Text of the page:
Victory for Mabire and Merron

Back to back Quebec-St Malo honours from the French offshore veteran

Friday August 3rd 2012, Author: James Boyd, Location: France

2008 Québec Saint Malo Class40 winner Halvard Mabire scored a historical double today by crossed first, just after 1100, the finish line of the fully crewed west-to-east transatlantic race.

This is the first time ever in the history of the event, since it was first held back in 1984, that a skipper has won a second consecutive victory. Not only has Mabire triumphed in this year's race co-skippered Miranda Merron, but they also set a new record for the class, as well as recording one of the best 24 hours runs of 360 miles,  at an average speed of more than 15 knots.

Behind Campagne the France, German Joerg Richers and his international 'all star' crew, finished one and a half hour later, as they attempted to keep up the pace set by Mabire and Merron. In third place was Sébastien Rogues on Eole Generation-GDF SUEZ.

Already home in the Québec-Saint Malo, have been four in the Open class, among them the Italian Open 50 Vento di Sardegna skippered by Andrea Mura which also got the monohull line honours.

“It's your fault if we were so fast!” joked a tired Mabire referring to his adversaries Joerg Riechers' performance pushing Mabire and his crew particularly in the last few miles. When asked what were the secrets of his win, the Campagne de France skipper replied with no hesitation: an excellent team spirit among the three crew on board - the experience coming from the recent round-the-world race and the extreme reliability of his boat, that he now knows “by heart”.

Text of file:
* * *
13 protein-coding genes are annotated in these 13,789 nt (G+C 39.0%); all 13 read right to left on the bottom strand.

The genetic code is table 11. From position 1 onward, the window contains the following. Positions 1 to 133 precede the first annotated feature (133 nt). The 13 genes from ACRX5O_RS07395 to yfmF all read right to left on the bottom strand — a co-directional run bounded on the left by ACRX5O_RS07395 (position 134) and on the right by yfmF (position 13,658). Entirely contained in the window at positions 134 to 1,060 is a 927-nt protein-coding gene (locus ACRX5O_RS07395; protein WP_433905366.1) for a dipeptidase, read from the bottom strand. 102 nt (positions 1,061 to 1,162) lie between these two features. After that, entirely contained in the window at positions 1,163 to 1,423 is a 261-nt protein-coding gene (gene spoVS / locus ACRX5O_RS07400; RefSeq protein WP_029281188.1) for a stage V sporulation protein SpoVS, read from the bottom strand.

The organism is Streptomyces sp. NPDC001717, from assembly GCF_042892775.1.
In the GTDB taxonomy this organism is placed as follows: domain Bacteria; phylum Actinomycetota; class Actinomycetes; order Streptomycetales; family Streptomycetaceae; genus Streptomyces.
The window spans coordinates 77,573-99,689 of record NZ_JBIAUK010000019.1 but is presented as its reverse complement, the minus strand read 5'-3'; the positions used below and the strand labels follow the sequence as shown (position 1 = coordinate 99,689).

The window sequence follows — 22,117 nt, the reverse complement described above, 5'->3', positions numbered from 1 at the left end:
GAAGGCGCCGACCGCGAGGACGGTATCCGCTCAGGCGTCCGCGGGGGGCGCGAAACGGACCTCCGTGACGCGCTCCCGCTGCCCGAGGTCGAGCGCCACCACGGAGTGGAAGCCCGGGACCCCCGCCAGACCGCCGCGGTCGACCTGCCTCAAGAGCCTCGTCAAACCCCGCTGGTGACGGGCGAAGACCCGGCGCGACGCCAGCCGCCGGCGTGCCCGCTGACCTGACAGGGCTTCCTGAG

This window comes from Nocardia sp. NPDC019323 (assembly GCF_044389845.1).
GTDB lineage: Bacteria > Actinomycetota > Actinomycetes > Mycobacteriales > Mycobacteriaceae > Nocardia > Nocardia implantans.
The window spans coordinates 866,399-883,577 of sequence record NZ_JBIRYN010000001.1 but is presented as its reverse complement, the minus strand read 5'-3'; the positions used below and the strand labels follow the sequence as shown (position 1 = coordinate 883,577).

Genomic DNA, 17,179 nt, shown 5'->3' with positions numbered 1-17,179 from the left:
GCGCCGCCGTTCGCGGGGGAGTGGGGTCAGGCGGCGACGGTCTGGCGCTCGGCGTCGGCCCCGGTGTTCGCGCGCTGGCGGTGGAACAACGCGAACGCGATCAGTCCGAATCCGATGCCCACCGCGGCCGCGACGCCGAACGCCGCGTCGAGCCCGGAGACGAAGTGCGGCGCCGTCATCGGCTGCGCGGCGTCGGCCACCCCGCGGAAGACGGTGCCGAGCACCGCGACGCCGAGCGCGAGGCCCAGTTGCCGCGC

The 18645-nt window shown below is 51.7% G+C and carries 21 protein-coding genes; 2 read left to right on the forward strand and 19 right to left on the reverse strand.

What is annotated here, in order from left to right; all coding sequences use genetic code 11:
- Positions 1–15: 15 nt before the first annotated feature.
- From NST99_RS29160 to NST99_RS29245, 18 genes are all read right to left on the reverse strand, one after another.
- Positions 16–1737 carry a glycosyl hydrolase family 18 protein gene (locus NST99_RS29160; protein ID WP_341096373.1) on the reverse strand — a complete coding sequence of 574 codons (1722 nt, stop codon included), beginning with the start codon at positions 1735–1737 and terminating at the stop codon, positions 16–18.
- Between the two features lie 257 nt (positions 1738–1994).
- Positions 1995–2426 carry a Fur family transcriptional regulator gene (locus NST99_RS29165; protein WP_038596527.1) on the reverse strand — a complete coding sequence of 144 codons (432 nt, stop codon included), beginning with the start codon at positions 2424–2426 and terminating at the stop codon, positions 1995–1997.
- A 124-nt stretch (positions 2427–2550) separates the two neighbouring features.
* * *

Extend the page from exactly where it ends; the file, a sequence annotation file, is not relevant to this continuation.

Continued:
The 56 years old veteran from Normandy acknowledged to have pushed the crew and their machine to the limit to keep ahead of the pace imposed by his rivals, at first by the whole fleet, and later by the chasing trio, determined to fight until the finish. Only Reichers managed to stay close, while the other two Sébastien Rogues on Eole Generation-GDF SUEZ and Fabrice Amédéo on Geodis could not keep maintain the pace. Not only was Campagne de France extremely fast but the crew's strategy proved winning too. “We tried to make our own race” said Mabire. “We let the others look for alternatives.”

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